Where does the delay to COP26 leave us?

By Dr Kat Jones, Coalition Manager, Stop Climate Chaos Scotland

Published:03 May 2020

Dr Kat Jones
Dr Kat Jones

The announcement of a delay to COP26 may not have given us a concrete date to work towards, but at least it took part of the uncertainty away. A delay was both necessary and expected; the world’s governments have a pandemic on their hands and this needs immediate effort.

The impacts of Covid-19 are also being felt intensely across civil society in Scotland and the rest of the UK. Many of Stop Climate Chaos Scotland (SCCS) member organisations are working to support vital services and the vulnerable through the crisis.

Grass-root and community groups who we have been working with on planning for COP in Glasgow are now plunged into community resilience projects attending to those in immediate need.

And many staff of our member organisations are putting huge amounts of time into volunteering in their own communities, not to mention the financial impacts which are leading to staff being furloughed across the sector.

The imminent challenges and the delay to COP pose questions about how we should approach our work towards COP.

What was the plan?

For us at SCCS, we had set out our priorities for the months running up to November. These included using COP as a lever to increase climate action in Scotland at all levels, engaging and involving more people in the issues, and working with others to make an impact on UK and global climate action.

We also sought to use COP as an opportunity to come together with others to build a stronger, broader and more effective climate movement in Scotland.

In addition to these priorities, we had been preparing to welcome many thousands from the global climate movement. By helping to source accommodation and by creating a base for civil society during COP, we aimed to empower civil society to ensure that it could be an effective and powerful force at COP.

So where does a delay to COP leave us?

Firstly: Time to think, plan and re-centre

Covid-19 is causing enormous shockwaves across the world and is affecting individuals and organisations we work with. We need to ensure that we take the time to assimilate what is happening, what this means and how best we can support our colleagues. The extra time gives us the opportunity to foster genuine collaborations and involve more of civil society.

The timescale of COPs, usually announced little more than a year ahead, gives little time for civil society movements in host countries to prepare. The exception was the Paris COP which was announced in April 2013 with official designation at the Warsaw COP in November 2013, a full two years before the conference.

Secondly: Listening to the voices from the global movement

With technologies such as Zoomand other collaborative tools, now seems to be a great opportunity to reach out beyond Scotland to our colleagues and partners in global civil society.

SCCS has had a clear aim in all its work - to bring forward the voices of the global south and those most affected by the climate crisis. This is vitally important at the Glasgow COP, the fourth in a row in the global north.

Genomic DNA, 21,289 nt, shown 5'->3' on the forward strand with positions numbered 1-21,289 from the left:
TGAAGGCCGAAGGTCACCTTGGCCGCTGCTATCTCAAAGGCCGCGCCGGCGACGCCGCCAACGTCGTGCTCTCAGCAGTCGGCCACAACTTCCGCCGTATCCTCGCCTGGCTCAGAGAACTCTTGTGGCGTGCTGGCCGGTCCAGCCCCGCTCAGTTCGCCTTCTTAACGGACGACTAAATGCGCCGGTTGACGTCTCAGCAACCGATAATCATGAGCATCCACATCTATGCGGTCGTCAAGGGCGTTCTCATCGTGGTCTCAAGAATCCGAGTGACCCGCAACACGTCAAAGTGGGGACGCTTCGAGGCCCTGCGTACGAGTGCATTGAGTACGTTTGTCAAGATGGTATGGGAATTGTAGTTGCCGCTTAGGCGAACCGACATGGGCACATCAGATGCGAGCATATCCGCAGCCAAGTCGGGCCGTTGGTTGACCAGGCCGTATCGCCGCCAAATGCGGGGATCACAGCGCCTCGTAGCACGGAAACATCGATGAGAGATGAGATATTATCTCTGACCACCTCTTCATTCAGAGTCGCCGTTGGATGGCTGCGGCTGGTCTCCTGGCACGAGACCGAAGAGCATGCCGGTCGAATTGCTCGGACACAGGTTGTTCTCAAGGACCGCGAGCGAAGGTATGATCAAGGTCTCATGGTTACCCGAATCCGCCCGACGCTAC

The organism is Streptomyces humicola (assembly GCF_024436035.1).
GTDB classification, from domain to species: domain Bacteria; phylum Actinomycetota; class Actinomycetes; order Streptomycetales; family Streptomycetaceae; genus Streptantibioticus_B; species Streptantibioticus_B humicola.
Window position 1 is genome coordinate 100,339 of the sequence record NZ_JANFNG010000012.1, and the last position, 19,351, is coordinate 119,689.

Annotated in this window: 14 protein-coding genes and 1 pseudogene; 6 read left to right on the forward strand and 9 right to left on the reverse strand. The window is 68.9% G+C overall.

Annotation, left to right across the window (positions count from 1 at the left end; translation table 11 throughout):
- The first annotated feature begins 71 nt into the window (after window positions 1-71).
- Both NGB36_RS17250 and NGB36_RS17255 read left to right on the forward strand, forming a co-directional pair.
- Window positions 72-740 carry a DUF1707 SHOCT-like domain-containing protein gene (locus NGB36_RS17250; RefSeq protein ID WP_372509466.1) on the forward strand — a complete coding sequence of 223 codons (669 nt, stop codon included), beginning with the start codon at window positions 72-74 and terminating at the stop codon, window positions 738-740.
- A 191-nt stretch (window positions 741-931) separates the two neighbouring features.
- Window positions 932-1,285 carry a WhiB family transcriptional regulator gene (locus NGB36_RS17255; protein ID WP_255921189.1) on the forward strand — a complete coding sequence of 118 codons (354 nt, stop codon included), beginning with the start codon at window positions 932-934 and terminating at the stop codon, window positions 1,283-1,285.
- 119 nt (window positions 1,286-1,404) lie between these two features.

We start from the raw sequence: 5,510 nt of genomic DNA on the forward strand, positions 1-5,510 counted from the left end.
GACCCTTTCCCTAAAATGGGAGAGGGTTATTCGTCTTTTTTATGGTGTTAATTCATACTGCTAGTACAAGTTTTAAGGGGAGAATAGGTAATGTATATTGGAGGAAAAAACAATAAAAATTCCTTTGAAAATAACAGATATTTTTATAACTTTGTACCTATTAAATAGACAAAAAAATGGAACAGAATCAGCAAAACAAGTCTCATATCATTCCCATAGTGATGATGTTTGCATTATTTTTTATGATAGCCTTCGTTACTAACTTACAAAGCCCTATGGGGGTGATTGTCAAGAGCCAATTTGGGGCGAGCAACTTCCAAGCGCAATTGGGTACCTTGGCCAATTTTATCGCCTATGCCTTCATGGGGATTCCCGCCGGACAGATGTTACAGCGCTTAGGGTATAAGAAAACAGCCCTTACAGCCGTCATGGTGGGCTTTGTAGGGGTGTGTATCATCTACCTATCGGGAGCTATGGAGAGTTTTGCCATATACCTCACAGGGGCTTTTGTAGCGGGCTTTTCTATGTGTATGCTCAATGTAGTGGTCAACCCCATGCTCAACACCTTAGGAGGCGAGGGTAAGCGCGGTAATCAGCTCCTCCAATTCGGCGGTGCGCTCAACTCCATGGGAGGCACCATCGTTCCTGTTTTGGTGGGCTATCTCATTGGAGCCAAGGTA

We now have a chance to seek out those we need to work with to ensure we create the right opportunities and platforms for civil society’s voice to be heard and to find the ways to bring those voices from the countries most affected by climate change to Glasgow.

Thirdly: Those still able to work on climate need to support the movement

Cyclone Idai
Financial support of $100bn per year from rich countries to vulnerable countries is due ‘by 2020’ not ‘by COP26’ under the Paris Agreement. Image: Cyclone Idai, Miros, Adobe Stock.

While our member organisations and allies across the world are stepping up to deal with the pandemic, and capacity of civil society is hit hard by furloughing, the need for us to take action on the climate crisis remains as urgent as ever.

This pandemic brings into even sharper focus that global crises need global answers. We need collaboration and cooperation between governments to save lives, whether covid or climate crisis, with action based on what the science demands.

We need to find out where the needs for support are and how we can keep up the huge momentum created in the months since Glasgow was first announced as host for COP26.

To start with we are repurposing the climatefringe.org website, which was due to launch as an events platform for the run-up to the COP last month. The site will become a hub for online organising, a place to go to find out about online events, training, workshops; it will host webinars and other activity from the movement at large. Watch this space….

Fourthly: What can be learnt from the covid-19 crisis

Windfarm in the US
A recent poll conducted by Ipsos Mori found that the majority of Britons want the environment prioritised in the economic recovery. Image: Windfarm by Raw Film, UnSplash.

In this crisis we are seeing a remarkable outpouring of solidarity with the vulnerable and an increase in volunteering and generosity to strangers. We are seeing more clearly the difference between want and need and experiencing what it is like to live precariously.

With the cracks in our business-as-usual systems becoming wider, the importance of community resilience, localism, well-resourced institutions and global cooperation is obvious.

This could forever change the way global issues are framed and how policies are made. We need to identify how to mend systemic failures for good, learn from and bring on board the groups mobilising to deal with the pandemic and understand how to build back up after crises to ensure people, communities and our planet thrive.

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